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Session 2001- 02
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Delegated Legislation Committee Debates

Draft Carriage By Air Acts (Implementation of the Montreal Convention 1999) and (Application of Provisions) Order 2001

Seventh Standing Committee

on Delegated Legislation

Monday 3 December 2001

[Mr. Nigel Beard in the Chair]

Draft Carriage by Air Acts (Implementation of the Montreal Convention 1999)

Order 2001

4.30 pm

The Parliamentary Under-Secretary of State for Transport, Local Government and the Regions (Mr. David Jamieson): I beg to move,

    That the Committee has considered the draft Carriage by Air Acts (Implementation of the Montreal Convention 1999) Order 2001.

The Chairman: With this it will be convenient to discuss the draft Carriage by Air Acts (Application of Provisions) Order 2001.

Mr. Jamieson: I welcome you to the Chair, Mr. Beard. Today is the first time that I have had the pleasure of sitting under your careful gaze in such a Committee. I am sure that we will all enjoy your chairmanship.

The draft orders are closely linked and have two main aims. First, they pave the way for the United Kingdom to ratify the 1999 Montreal convention. Secondly, they apply certain provisions of that convention for the purposes of domestic air carriage in the United Kingdom.

The convention is the international agreement that establishes an updated basis for the liability of air carriers with respect to the international carriage of passengers, baggage and cargo. The United Kingdom signed the convention when it was adopted in 1999, but it has yet to come into force. Thirty countries must ratify it before it can come into force and, to date, 12 have done so. The conclusions adopted by the April 2000 Transport Council urged member states to be in a position to ratify the convention as soon as possible. My right hon. Friend the Secretary of State for Foreign and Commonwealth Affairs presented the convention and an explanatory memorandum to Parliament in March 2001.

The convention modernises and consolidates the 1929 Warsaw convention and related instruments on the liability of air carriers to pay compensation for damages that arise from the international carriage by air of passengers, baggage and cargo. It removes existing financial limits for liability in relation to the death or injury of passengers and reflects Community legislation by establishing a two-tier regime. No-fault liability applies to the first, lower level of any claim, which is set at 100,000 special drawing rights—the unit established by the International Monetary Fund—or £85,000. Above that sum, the airline must show that the damage was not its fault, or that it was someone else's fault.

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On delays to passengers and the delay, loss or damage of baggage and cargo, the convention introduces an up-to-date regime for liability, including revised limits. It also simplifies documentary requirements to allow for electronic ticketing, and establishes a new jurisdiction under which passengers can make claims at the place of their principal and permanent residence.

The convention made provision for signature and ratification by organisations such as the European Community. The Community has signed the convention and will ratify it in accordance with a decision of the Council of Ministers. The United Kingdom now wants to be in a position to ratify the convention so that the updated provisions that were agreed in Montreal can apply internationally and, as far as possible, to non-international flights. To achieve that, two separate orders are needed.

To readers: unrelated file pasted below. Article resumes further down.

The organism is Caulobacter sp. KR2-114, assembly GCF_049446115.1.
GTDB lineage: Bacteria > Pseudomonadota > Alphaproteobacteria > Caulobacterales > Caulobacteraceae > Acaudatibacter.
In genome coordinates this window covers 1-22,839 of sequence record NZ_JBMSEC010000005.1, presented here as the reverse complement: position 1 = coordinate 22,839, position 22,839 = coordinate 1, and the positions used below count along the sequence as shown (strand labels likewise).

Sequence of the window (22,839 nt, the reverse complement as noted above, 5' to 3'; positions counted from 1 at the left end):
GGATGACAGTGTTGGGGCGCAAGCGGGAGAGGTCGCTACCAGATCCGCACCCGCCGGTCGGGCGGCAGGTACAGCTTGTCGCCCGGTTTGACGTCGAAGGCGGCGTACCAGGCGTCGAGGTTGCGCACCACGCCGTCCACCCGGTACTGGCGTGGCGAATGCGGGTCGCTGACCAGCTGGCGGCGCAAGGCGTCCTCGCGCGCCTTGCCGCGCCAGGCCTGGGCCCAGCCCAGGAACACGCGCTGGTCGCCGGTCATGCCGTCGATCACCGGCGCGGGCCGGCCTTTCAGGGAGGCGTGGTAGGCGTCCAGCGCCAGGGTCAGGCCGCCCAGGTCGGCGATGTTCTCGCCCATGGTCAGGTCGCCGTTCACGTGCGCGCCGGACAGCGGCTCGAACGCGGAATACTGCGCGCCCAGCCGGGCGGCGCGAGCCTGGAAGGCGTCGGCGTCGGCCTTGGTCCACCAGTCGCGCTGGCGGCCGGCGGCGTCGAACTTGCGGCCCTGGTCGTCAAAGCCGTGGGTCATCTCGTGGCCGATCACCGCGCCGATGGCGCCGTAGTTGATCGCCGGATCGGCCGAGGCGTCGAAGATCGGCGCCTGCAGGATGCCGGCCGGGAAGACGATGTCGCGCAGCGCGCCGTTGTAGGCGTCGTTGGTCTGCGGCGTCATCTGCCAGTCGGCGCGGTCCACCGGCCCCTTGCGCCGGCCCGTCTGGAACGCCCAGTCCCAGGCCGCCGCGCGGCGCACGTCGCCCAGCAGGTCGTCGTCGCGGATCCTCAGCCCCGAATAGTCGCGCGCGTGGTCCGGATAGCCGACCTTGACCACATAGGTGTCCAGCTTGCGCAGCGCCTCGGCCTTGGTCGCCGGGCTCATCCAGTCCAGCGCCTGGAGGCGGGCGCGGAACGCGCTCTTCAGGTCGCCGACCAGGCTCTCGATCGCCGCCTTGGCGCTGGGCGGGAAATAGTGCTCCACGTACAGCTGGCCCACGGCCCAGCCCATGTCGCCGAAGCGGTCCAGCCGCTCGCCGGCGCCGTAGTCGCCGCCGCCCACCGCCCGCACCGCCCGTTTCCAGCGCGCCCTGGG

The Carriage by Air Acts (Implementation of the Montreal Convention 1999) Order 2001 amends the Carriage by Air Act 1961. It introduces a new schedule, which sets out the convention for the purposes of international travel. It also makes consequential amendments to the Carriage by Air (Supplementary Provisions) Act 1962.

The Carriage by Air Acts (Application of Provisions) Order 2001 consolidates, with amendments, earlier orders that were made under section 10 of the Carriage by Air Act 1961, to incorporate certain provisions of the Montreal convention for domestic travel. The 1961 Act requires affirmative resolution by both Houses of Parliament, although the second order can only be made after the approval of the first.

In conclusion, we have notified the Foreign and Commonwealth Office and the Home Office of our intention to implement, with a view to ratification, the Montreal convention in the United Kingdom of Great Britain and Northern Ireland, so that separate action can be taken in respect of overseas territories. We have consulted the airlines and other interested parties, including the Ministry of Defence and Consignia, and have received broad support from all concerned. It is my view that the orders are compatible with the convention rights as defined in section 1 of the Human Rights Act 1998.

The Montreal convention represents a significant step forward in establishing a global agreement on air carrier liability. When it gains widespread acceptance, it will provide significantly better terms and conditions for passengers worldwide. I commend the orders to the Committee.

4.35 pm

Mr. Eric Pickles (Brentwood and Ongar): The Minister, admirably, explained two complex and important pieces of legislation in five minutes. The Opposition support the orders. After 70 years of technological change, it is amazing that we have only just arrived at the Montreal convention. It says something for the Warsaw convention that it stood the

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test of time. It was drawn up when flights were not as common as they are today and the level of technology was not what it is today.

Although the Minister covered every aspect of the orders more than adequately, the real meat is in articles 21 and 22 on page 17 of the Carriage by Air Acts (Application of Provisions) Order 2001. My understanding is that the Montreal convention seeks to establish uniform liability, but that it introduces, for the first time, a uniform, two-tier system of liability. The Minister admirably explained that with regard to special drawing rights and I shall not detain the Committee any further on that.